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The Indian Lily and Other Stories   By: (1857-1928)

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First Page:

THE INDIAN LILY

AND OTHER STORIES

BY

HERMANN SUDERMANN

TRANSLATED BY

LUDWIG LEWISOHN, M.A.

1911

CONTENTS

THE INDIAN LILY

THE PURPOSE

THE SONG OF DEATH

THE VICTIM

AUTUMN

MERRY FOLK

THEA

THE INDIAN LILY

Chapter I.

It was seven o'clock in the morning when Herr von Niebeldingk opened the iron gate and stepped into the front garden whose wall of blossoming bushes separated the house from the street.

The sun of a May morning tinted the greyish walls with gold, and caused the open window panes to flash with flame.

The master directed a brief glance at the second story whence floated the dull sound of the carpet beater. He thrust the key rapidly into the keyhole for a desire stirred in him to slip past the porter's lodge unobserved.

"I seem almost to be ashamed!" he murmured with a smile of self derision as a similar impulse overcame him in front of the house door.

But John, his man a dignified person of fifty had observed his approach and stood in the opening door. The servant's mutton chop whiskers and admirably silvered front lock contrasted with a repressed reproach that hovered between his brows. He bowed deeply.

"I was delayed," said Herr von Niebeldingk, in order to say something and was vexed because this sentence sounded almost like an excuse.

"Do you desire to go to bed, captain, or would you prefer a bath?"

"A bath," the master responded. "I have slept elsewhere."

That sounded almost like another excuse.

"I'm obviously out of practice," he reflected as he entered the breakfast room where the silver samovar steamed among the dishes of old Sèvres.

He stepped in front of the mirror and regarded himself not with the forbearance of a friend but the keen scrutiny of a critic.

"Yellow, yellow...." He shook his head. "I must apply a curb to my feelings."

Upon the whole, however, he had reason to be fairly satisfied with himself. His figure, despite the approach of his fortieth year, had remained slender and elastic. The sternly chiselled face, surrounded by a short, half pointed beard, showed neither flabbiness nor bloat. It was only around the dark, weary eyes that the experiences of the past night had laid a net work of wrinkles and shadows. Ten years ago pleasure had driven the hair from his temples, but it grew energetically upon his crown and rose, above his forehead, in a Mephistophelian curve.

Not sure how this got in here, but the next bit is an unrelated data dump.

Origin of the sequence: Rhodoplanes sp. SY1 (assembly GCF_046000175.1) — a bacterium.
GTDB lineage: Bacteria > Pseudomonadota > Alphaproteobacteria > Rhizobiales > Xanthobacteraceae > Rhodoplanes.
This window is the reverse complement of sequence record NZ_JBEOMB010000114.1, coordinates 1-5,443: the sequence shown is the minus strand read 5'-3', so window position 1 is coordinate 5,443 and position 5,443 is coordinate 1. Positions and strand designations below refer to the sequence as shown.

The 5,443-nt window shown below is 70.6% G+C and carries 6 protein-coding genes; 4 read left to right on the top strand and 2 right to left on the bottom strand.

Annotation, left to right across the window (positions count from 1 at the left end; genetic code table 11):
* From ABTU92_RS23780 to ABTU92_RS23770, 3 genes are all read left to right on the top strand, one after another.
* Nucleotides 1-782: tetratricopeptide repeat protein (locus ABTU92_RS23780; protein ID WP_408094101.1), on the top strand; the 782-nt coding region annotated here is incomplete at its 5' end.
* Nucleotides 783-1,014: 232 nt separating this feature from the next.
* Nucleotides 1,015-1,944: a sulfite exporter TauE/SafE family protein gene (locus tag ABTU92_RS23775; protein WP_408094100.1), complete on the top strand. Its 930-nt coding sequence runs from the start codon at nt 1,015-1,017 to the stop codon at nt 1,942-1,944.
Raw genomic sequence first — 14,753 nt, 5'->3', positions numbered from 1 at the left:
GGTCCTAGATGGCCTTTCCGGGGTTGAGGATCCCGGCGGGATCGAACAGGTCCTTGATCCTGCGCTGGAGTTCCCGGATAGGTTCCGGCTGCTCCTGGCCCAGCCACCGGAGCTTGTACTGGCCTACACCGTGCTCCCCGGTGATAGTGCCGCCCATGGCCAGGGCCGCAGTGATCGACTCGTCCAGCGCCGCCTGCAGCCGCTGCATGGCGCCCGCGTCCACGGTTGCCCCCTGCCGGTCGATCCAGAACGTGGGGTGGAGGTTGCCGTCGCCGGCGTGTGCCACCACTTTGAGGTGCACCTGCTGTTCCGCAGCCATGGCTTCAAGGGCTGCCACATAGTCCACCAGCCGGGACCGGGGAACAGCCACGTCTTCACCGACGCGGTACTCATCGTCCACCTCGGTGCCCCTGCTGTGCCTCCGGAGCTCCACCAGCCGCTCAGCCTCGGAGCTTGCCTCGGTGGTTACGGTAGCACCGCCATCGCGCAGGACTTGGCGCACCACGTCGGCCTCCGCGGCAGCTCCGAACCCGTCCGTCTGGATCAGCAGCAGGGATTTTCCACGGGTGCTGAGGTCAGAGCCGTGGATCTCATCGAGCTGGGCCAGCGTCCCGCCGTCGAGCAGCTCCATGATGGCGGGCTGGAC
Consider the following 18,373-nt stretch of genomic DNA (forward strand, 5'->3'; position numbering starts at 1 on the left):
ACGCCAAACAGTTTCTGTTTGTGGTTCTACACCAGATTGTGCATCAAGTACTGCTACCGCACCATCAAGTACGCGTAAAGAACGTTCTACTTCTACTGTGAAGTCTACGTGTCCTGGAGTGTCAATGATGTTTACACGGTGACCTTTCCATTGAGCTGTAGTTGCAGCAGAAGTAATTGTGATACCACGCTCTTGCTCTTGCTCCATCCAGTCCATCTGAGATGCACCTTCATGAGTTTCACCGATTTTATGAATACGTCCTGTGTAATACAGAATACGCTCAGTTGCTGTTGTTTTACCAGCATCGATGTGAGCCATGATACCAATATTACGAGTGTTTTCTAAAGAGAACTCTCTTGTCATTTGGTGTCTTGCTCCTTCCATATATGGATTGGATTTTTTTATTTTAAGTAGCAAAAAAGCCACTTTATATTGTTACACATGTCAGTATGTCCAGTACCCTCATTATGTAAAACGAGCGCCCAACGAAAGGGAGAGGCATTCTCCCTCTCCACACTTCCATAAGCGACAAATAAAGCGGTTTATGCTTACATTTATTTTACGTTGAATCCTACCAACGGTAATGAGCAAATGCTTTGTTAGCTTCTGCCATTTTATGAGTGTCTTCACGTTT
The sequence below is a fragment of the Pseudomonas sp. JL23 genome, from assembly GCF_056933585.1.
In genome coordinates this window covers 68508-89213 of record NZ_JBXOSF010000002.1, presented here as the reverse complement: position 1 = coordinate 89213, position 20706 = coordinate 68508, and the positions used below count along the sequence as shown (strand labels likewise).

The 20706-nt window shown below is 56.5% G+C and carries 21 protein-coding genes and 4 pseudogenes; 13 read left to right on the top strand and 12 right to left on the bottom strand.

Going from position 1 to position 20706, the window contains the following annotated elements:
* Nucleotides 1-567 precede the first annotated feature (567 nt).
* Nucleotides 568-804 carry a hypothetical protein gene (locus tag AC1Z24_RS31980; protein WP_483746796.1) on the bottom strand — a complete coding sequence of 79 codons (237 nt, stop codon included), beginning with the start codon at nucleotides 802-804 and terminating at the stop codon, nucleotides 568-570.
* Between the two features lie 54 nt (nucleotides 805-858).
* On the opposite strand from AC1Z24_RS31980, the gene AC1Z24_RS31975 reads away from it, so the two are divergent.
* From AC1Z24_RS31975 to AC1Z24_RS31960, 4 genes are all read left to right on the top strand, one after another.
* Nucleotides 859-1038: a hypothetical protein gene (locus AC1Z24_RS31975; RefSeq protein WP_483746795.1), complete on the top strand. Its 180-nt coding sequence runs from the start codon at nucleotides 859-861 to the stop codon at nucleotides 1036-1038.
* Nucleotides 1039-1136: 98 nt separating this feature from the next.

The civilian's costume which often lends retired officers a guise of excessive spick and spanness had gradually combined with an easier bearing to give his figure a natural elegance. To be sure, six years had passed since, displeased by a nagging major, he had definitely hung up the dragoon's coat of blue.

He was wealthy enough to have been able to indulge in the luxury of that displeasure. In addition his estates demanded more rigorous management.... From Christmas to late spring he lived in Berlin, where his older brother occupied one of those positions at court that mean little enough either to superior or inferior ranks, but which, in a certain social set dependent upon the court, have an influence of inestimable value. Without assuming the part of either a social lion or a patron, he used this influence with sufficient thoroughness to be popular, even, in certain cases, to be feared, and belonged to that class of men to whom one always confides one's difficulties, never one's wife.

John came to announce to his master that the bath was ready. And while Niebeldingk stretched himself lazily in the tepid water he let his reflections glide serenely about the delightful occurrence of the past night.

That occurrence had been due for six months, but opportunity had been lacking. "I am closely watched and well known," she had told him, "and dare not go on secret errands." ... Now at last their chance had come and had been used with clever circumspectness.... Somewhere on the Polish boundary lived one of her cousins to whose wedding she was permitted to travel alone.... She had planned to arrive in Berlin unannounced and, instead of taking the morning train from Eydtkuhnen, to take the train of the previous evening... Continue reading book >>




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